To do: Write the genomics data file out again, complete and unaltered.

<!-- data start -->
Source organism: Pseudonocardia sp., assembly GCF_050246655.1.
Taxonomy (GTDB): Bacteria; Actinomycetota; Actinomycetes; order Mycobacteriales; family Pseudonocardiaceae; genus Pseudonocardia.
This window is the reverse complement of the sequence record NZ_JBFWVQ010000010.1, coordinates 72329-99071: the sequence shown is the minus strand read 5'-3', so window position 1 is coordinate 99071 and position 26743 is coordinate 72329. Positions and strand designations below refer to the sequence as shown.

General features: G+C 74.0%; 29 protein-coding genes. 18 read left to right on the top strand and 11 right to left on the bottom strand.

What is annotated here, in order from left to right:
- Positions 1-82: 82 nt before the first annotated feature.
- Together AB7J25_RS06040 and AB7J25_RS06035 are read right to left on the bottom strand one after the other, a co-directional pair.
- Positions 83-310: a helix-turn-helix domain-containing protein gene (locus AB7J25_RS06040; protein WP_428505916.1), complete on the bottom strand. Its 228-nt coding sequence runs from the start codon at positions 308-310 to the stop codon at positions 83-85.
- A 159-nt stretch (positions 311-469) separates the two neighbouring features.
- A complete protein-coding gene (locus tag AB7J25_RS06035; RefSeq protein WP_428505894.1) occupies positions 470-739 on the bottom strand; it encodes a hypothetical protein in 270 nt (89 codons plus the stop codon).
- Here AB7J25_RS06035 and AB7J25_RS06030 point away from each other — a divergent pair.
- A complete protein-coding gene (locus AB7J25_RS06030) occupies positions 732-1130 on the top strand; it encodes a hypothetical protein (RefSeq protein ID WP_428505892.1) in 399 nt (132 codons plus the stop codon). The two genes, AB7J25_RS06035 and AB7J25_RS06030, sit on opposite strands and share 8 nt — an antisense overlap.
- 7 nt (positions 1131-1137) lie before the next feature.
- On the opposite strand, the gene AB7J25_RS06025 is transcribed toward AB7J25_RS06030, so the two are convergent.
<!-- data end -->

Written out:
Source organism: Pseudonocardia sp., assembly GCF_050246655.1.
Taxonomy (GTDB): Bacteria; Actinomycetota; Actinomycetes; order Mycobacteriales; family Pseudonocardiaceae; genus Pseudonocardia.
This window is the reverse complement of the sequence record NZ_JBFWVQ010000010.1, coordinates 72329-99071: the sequence shown is the minus strand read 5'-3', so window position 1 is coordinate 99071 and position 26743 is coordinate 72329. Positions and strand designations below refer to the sequence as shown.

General features: G+C 74.0%; 29 protein-coding genes. 18 read left to right on the top strand and 11 right to left on the bottom strand.

What is annotated here, in order from left to right:
- Positions 1-82: 82 nt before the first annotated feature.
- Together AB7J25_RS06040 and AB7J25_RS06035 are read right to left on the bottom strand one after the other, a co-directional pair.
- Positions 83-310: a helix-turn-helix domain-containing protein gene (locus AB7J25_RS06040; protein WP_428505916.1), complete on the bottom strand. Its 228-nt coding sequence runs from the start codon at positions 308-310 to the stop codon at positions 83-85.
- A 159-nt stretch (positions 311-469) separates the two neighbouring features.
- A complete protein-coding gene (locus tag AB7J25_RS06035; RefSeq protein WP_428505894.1) occupies positions 470-739 on the bottom strand; it encodes a hypothetical protein in 270 nt (89 codons plus the stop codon).
- Here AB7J25_RS06035 and AB7J25_RS06030 point away from each other — a divergent pair.
- A complete protein-coding gene (locus AB7J25_RS06030) occupies positions 732-1130 on the top strand; it encodes a hypothetical protein (RefSeq protein ID WP_428505892.1) in 399 nt (132 codons plus the stop codon). The two genes, AB7J25_RS06035 and AB7J25_RS06030, sit on opposite strands and share 8 nt — an antisense overlap.
- 7 nt (positions 1131-1137) lie before the next feature.
- On the opposite strand, the gene AB7J25_RS06025 is transcribed toward AB7J25_RS06030, so the two are convergent.